Mulch is a covering put on gardens and landscape that can benefit the soil. Mulch can be organic material. Mulch can be inorganic material. mulch can make a garden look finished.
Mulch can also make gardening easier. Mulch can save water. Mulch can smother grasses and weeds in the garden. Mulch can keep weed seed from germinating. Mulch can keep soil temperatures stable. Mulch can reduce and prevent erosion. Mulch can add organic material to the soil. Mulch can keep soil borne diseases from splashing onto foliage.
This graphic is one of my favorites when mulch is being discussed. The benefits of mulch being applied to the garden are many. The materials that are used as mulch also are many. Let’s take a look at some of the good choices for mulch
Wood chips,and wood bark are probably the most used mulches used in landscaping. The wood make the landscape looked well groomed, and has all of the benefits of any mulch choices. The size of the wood chips can be fine grind or course grind. The larger nuggets tend to move around in the garden, especially if there are hard downpours of rain. Smaller chips will decompose faster than larger pieces, and will need to be replaced more often.
One of my favorite mulches is pine needles. Many of our gardening friends in the South US have unlimited supplies of pine needles. But those of us in the North have to buy bales of pine needless to spread in our gardens. Pine needles are ‘slightly’ acidic and are slow to decompose.
The acidic nature of pine needles benefits plants that need a low pH to grow. pH below 7 is considered acidic, and azaleas, rhododendron, and holly need acid soil to thrive. In fact, most plants, including food crops like a pH in the 6 – 7 range on the pH scale as slightly acidic.
Other mulch choices include straw, grass clippings, and cocoa shells. I really like cocoa shell mulch. It is dark, decomposes slowly, and – guess what! – it smells wonderful.
When using grass clippings to mulch, especially food crops gardens, be sure they are herbicide-free to reduce contamination of the food you are growing.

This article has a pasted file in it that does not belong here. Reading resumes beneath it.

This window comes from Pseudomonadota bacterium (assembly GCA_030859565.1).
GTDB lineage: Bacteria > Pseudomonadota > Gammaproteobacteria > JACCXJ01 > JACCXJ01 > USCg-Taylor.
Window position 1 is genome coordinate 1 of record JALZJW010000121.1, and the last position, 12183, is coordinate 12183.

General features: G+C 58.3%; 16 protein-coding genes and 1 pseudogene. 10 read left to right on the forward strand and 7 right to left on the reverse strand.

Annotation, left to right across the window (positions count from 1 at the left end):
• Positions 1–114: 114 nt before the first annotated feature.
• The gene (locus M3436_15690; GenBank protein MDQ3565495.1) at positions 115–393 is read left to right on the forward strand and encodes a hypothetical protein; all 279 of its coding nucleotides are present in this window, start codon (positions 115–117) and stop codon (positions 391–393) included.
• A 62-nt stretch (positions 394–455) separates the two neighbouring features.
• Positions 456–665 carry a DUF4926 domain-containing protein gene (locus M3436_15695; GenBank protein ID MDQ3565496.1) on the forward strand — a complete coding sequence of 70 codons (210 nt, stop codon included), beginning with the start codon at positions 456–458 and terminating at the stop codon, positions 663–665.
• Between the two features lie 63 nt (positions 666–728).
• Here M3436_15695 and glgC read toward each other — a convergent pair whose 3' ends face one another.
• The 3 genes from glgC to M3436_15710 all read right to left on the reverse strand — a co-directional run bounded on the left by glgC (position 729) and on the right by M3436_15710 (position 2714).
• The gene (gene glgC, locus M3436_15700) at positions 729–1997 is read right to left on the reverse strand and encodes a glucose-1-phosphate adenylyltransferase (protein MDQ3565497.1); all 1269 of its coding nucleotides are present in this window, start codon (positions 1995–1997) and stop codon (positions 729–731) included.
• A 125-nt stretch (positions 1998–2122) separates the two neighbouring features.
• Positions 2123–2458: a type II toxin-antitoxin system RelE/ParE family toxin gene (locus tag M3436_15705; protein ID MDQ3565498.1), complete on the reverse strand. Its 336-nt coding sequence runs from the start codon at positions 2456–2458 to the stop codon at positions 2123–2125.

For many years I have used newspapers as mulch. This helped reduce landfill contributions of tons of paper. When 5-6 layers are put on grass or weeds, it is a successful in smothering them and makes the area ready to plant in about 8 weeks. Heavy cardboard works the same way.
Inks of most publications are soy based and will not harm the soil. However, colored magazine or ads from the newspaper should be avoided, as these inks may contain harmful pigments.
Old tires are being recycled into mulches. In theory this is a good way to keep tires out of landfills. However, the rubber contains zinc and leaches into the soil. I would hesitate using rubber mulches on food crops.
Another source of mulch is recycled wood from pallets. Many facilities are grinding this wood into shredded mulch, and offering it to the consumer in multiple colors.
The dyes used in this process are vegetable based and will bio-degrade safely into the soil. However, some sources I have seen are cautioning that this wood source maybe contaminated. Shippers have issues with insects and rodents in cargo, and some of these pallets are saturated with these insecticides and arsenic.
One other mulch I will ask you to NOT use is cypress mulch. The problem with cypress is that the gulf coast region is being harvested of these trees, and area eco-systems are being destroyed. Even small basins and swamps are drying out. The natural floodwater controls are being affected. More trees are harvested than can regrow so this source is unsustainable. Wildlife refuge and habitats are disappearing.
Gravel and stones can be used as mulch. They can smother weeds, and look pretty at the base of some plants. Careful plant choices are required with this type of mulch, however, since rocks can hold a tremendous amount of heat and plants can ‘bake’. The use of succulents and cactus may be suitable for this type of mulch. Alpine plants and other rock garden choices will hold up as well.
Springtime is typically time to mulch the landscape. The soil should be fairly warmed up since mulch, while regulating soil temperatures, may hinder the warm-up if put on too cool of soil. Some food crops, like tomatoes need warmer soils.
Another faulty practice concerning mulching is ‘volcano’ mulch. We have all see this time and time again, only to see this result. The bark of the tree holds moisture and trees are set up to fail from bacteria, fungus, and insects. Never put mulch right up against the trunk and never more that 3” – 4” deep.
Mulch is a key to healthy soil, healthy plants, and environmentally sound gardening practices. Mulch inhibits weeds – reducing herbicides and hand digging. Mulch saves water – soil dry out less frequently which requires less supplemental water. Mulch – organic mulch- will gradually decompose and add nutrients back into the soil.
Spring is Finally breaking in my Zone 6 garden, and mulch is not far behind. We have Mulch to Do!
What is your favorite mulch? Let us know. I love to hear from my readers. Have a great Spring.